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Techniques For Active Learning

Updated: May 23, 2023

Tasks achieved through a direct, hands-on approach involve active learning techniques. For example, participants might work together to solve a real-life problem related to the training; or practice using newly learned skills in a simulated environment.

Lots of practice creates "muscle memory" and preferably is accompanied by best practices. While this may seem simplistic, this is active learning at work. And this simple technique is actually one of the most successful training approaches you can employ when you're looking for performance-based results.

What is Active Learning?

Active Learning is learning that involves participation of the learner. This type of learning happens when students have an interactive relationship with the course subject matter, allowing them to work actively to generate information instead of passively receiving information. Active learners are involved in their learning (i.e. they want to learn). This makes them much more successful and optimistic about their ability to learn more.

Motivation is Key

As you probably already know, motivation is a key factor in adult learning. So what is it about active learning that influences motivation and improves mastery and recall? As it turns out, this technique fits perfectly with a number of key adult learning principles: readiness, experience, autonomy and action.

  • Readiness: adults must see the benefits of what they are learning and have an open mind

  • Experience: adults learn best when the content and activities integrate with what they already know

  • Autonomy: adults must participate in and contribute to their learning

  • Action: adults must see how they can apply what they have learned immediately

Think about it: the hands-on work in active learning naturally promotes a reliance on experience and action, while the internal and external feedback learners receive after performing a hands-on task promotes further autonomy. It's a win-win situation for learners, who learn through practical application of their skills and experience the feel-good vibes that come from personal accomplishment.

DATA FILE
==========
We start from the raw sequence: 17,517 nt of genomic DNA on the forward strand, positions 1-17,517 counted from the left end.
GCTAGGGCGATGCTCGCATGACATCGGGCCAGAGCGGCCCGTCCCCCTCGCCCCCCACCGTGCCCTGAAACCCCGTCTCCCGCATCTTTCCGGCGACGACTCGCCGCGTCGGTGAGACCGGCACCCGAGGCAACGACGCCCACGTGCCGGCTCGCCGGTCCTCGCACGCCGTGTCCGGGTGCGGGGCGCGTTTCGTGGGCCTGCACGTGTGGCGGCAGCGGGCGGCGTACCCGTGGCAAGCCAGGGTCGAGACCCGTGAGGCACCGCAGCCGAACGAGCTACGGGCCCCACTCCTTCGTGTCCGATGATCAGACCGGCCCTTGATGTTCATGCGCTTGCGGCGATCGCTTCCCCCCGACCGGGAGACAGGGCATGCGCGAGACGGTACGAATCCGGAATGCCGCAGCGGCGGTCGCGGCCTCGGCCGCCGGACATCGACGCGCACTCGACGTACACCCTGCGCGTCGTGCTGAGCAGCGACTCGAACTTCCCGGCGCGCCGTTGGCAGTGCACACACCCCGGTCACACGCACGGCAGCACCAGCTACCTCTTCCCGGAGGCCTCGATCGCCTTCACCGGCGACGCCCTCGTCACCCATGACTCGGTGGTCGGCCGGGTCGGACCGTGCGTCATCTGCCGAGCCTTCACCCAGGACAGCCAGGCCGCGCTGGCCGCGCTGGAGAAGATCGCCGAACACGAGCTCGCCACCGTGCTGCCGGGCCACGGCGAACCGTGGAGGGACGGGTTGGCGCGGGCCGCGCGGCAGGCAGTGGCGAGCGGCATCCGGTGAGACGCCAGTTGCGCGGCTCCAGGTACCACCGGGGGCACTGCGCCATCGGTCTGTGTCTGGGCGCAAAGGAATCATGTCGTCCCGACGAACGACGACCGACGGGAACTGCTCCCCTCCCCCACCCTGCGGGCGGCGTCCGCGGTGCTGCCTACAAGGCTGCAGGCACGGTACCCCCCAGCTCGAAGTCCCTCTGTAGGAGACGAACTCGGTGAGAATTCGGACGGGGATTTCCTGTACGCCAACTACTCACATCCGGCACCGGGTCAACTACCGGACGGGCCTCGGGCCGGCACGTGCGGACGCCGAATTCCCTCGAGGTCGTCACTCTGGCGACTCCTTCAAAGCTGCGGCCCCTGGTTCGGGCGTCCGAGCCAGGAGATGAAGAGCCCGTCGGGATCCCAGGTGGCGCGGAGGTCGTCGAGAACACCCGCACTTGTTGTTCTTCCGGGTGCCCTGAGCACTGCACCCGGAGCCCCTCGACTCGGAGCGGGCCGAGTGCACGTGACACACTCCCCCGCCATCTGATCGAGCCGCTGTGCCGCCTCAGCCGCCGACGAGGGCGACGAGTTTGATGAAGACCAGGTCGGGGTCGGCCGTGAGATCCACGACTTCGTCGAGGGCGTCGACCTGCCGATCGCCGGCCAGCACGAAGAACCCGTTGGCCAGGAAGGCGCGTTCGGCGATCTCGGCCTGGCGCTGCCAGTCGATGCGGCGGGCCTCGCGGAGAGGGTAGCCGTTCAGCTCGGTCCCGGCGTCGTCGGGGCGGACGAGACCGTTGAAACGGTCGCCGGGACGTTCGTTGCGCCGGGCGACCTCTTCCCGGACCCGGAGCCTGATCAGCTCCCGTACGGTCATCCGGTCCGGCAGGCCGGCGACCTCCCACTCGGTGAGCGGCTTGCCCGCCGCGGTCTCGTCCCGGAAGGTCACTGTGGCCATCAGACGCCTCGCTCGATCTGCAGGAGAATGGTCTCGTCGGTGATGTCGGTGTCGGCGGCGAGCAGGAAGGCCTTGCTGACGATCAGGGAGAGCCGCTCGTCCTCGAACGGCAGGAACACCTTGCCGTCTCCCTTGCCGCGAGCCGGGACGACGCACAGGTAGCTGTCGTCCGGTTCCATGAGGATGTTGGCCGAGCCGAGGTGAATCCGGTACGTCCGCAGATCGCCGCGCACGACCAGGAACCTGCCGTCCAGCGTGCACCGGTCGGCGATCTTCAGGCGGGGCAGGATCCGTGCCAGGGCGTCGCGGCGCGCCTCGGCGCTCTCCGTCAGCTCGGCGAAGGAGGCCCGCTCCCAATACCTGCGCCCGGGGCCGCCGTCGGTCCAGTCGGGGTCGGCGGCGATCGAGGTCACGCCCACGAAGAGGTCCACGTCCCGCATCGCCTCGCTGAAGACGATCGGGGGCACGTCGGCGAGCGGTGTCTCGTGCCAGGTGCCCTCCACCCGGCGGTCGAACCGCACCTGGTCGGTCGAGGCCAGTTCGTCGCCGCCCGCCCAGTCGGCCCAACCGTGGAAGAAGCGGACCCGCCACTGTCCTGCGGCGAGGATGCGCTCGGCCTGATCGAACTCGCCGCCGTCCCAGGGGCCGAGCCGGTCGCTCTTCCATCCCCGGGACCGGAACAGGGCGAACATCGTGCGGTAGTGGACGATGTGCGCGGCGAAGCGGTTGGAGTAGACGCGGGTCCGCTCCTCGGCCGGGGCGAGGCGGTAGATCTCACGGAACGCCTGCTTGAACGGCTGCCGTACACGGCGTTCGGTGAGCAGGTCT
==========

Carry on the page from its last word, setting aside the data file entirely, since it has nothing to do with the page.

Getting Started

How can you incorporate active learning techniques into your current training?

You can begin by examining the goals of the training as well as the class size. Then, simply choose an active learning strategy that fits. After gaining some experience retrofitting your old lectures with active learning, many of the new techniques will become second nature. The good news is that some of the best active learning ideas require the least production effort. It only requires planning.

Address Learner Needs and Stay Flexible

The key to using active learning is to incorporate techniques that address adult learner needs while keeping learners engaged and primed for more. Above all, be flexible. If the class grows or shrinks in size, make sure that you adapt your active learning approach. For example, if your learners are a mix of knowledgeable pros and newbies, ensure that the active learning activities you use are challenging to both learner groups. With a little forethought and planning to leverage your learners' strengths, you'll be on your way to training smarter.

Various Active Learning Techniques

Some of the most effective techniques for active learning you can implement in your classroom training are listed below:



3-2-1 Format

The instructor asks students to jot down and share with a partner or small group:

  • 3 ideas/issues, etc.,

  • 2 examples or uses of the idea/information covered, and

  • 1 unresolved/remaining question/area of possible confusion.


The instructor places a flipchart with a question written on it in each corner of the room, and then:

  • Assigns students to groups of 3-6 (or allows self-assignment).

  • Asks groups to move from corner to corner and discuss answers to each posed question; group response is posted on the flipchart.

  • Next group revises/expands/illustrates the previous group’s response with additional information.

Guided Reciprocal Peer Questioning

In this activity:

  • The instructor conducts a brief lecture on a topic or content area or assigns a reading or written task.